Friday, March 31, 2017

Random conversation that lead to this blog post.

I was discussing with one of my friends about our "out of the abyss" campaign the other day.  Eventually we will be going back to it, probably after we finish up killing strahd.  He had mentioned that he feels he is going to need to do some subtle rail roading to get us back on track.  As well he plans to level us up, hand wave to eighth level.  I think we are currently at 5th or something.  The gist is "we have been adventuring on and off, and have since leveled up".

I have no idea if he is going to read this post, but I have a few thoughts on it, some of which are personal and some of which are more straight and to the point (common practices).  Obviously it's his game, and he can run it exactly the way he wants.

First off, I've done a bit of hand waving as far as levels are concerned, but honestly it takes away player agency, the reward of having survived and a job well done. In my next fifth edition campaign I won't be doing that at all.  (that goes for old school games as well).  The players will level as they collect enough experience, end of story.  I don't much care for CR levels, but I'll obviously not throw super scary monsters at them.  Of course the world is a big place and not all monsters are at your level.

This practice of the hand wave rubbed off on another player.  After having played a few sessions of "abyss" and got leveled up by a hand wave.  The player played in a old school session with me, and after 2 sessions he was looking for the hand wave from me.  Obviously different DM, different game entirely.  That said it should not be an expected thing. And honestly though what is the rush? It's D&D campaigns go on for years.

Now onto rail-roading.  As most of you know railroading isn't a practice that happens often in old school games, (mostly because the game is different).  We all know that despite how much you plan and prep, nine times out of ten the players will blow holes in that plan anyways.  Which is why attempting to run a module exactly as written probably rarely works.

For me if there are encounters that I would like to see happen to keep the game going, I will figure out a way to work them in.  Or if I had a cool dungeon I wrote up and the players don't take the bait, it's relatively easy to work it in.  Bearing in mind that the players don't have access to behind the screen, the world map were you carefully placed the dungeon miles away from the players current location.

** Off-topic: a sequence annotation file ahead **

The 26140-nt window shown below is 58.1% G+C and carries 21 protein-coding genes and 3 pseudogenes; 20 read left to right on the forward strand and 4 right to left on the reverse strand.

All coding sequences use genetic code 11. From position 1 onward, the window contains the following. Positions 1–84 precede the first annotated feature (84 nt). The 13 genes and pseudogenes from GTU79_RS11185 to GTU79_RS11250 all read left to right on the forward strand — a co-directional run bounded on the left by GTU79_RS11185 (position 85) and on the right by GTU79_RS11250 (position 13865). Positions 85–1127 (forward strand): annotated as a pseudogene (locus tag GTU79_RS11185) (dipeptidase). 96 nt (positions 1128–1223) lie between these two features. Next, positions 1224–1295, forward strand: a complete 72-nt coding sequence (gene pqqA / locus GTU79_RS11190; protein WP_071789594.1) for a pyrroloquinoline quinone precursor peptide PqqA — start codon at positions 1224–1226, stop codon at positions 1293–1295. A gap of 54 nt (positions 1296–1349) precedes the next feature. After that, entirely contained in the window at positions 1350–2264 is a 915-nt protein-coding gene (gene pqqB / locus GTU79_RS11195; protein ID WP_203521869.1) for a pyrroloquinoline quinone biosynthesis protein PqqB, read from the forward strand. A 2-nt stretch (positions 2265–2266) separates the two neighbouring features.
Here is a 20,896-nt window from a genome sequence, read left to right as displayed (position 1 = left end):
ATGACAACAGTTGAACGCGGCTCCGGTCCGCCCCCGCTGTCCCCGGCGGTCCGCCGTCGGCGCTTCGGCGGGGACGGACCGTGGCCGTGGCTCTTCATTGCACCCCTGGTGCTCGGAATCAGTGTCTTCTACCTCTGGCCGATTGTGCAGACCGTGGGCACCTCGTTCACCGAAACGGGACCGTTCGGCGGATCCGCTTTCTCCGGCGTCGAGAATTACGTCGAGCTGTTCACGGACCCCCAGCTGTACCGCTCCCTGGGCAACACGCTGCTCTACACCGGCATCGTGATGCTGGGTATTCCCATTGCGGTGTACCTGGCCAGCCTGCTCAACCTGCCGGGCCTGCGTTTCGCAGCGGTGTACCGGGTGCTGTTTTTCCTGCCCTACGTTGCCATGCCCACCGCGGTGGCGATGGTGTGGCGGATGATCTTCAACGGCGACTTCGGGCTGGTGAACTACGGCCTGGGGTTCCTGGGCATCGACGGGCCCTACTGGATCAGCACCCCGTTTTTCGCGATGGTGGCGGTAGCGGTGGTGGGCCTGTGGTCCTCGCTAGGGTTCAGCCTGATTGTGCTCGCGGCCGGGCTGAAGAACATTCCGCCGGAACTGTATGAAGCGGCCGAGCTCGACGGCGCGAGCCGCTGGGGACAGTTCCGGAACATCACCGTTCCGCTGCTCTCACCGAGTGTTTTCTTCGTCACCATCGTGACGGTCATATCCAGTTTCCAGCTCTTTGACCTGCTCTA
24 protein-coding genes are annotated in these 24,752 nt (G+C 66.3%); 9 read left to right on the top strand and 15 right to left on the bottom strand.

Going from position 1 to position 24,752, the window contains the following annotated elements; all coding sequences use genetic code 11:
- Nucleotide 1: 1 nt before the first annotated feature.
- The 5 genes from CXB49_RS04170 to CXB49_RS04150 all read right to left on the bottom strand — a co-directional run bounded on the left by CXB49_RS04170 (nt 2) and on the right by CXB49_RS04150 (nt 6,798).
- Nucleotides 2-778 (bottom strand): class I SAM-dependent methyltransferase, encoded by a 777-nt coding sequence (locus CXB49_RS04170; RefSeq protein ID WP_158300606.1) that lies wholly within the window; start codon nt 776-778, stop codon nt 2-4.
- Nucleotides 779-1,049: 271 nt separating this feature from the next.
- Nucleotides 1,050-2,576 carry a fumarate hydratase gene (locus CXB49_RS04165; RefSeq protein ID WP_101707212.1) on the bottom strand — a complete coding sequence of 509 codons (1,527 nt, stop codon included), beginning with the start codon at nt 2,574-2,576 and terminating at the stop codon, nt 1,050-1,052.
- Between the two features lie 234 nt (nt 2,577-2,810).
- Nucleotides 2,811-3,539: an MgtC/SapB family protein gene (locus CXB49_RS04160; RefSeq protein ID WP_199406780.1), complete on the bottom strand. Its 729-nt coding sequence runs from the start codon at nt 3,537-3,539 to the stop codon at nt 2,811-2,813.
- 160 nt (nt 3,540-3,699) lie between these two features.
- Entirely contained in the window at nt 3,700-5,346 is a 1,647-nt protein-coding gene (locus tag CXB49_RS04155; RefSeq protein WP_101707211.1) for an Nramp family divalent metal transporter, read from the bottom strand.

I can say though, that I've honestly rail-roaded players before and probably will do it again.  The last time it happened I honestly couldn't think of any other way to get them into the dungeon, so I forced a weirdness on them.  The players were standing over a portal leading to a alternate dimensions.  They hadn't quite decided what they were going to do.  I didn't have a lot else prepped.  So the one hireling npc with them jumped into the portal!  Yup that's a lot of hand holding.  Looking back on it now, what could have worked was a demon coming thru the portal and grabbing someone, maybe they got pulled in, maybe not.  Maybe the demon pulled the npc in? Who knows, but that would have been better.

That being said it's pretty easy to just re-write bits and make it work, as long as your creativity is clicking that day.  As well I think that more you play, the more you DM, the better you get at it.  You get comfy and just figure it out.  I have personally been wanting to run a big open sandbox, while it can be a bit overwhelming if you do some reasonable prep it's not that bad.  As stated before I'd love to run black marsh, and there is no end to modules & adventures you can find out there to pop into a open sandbox world.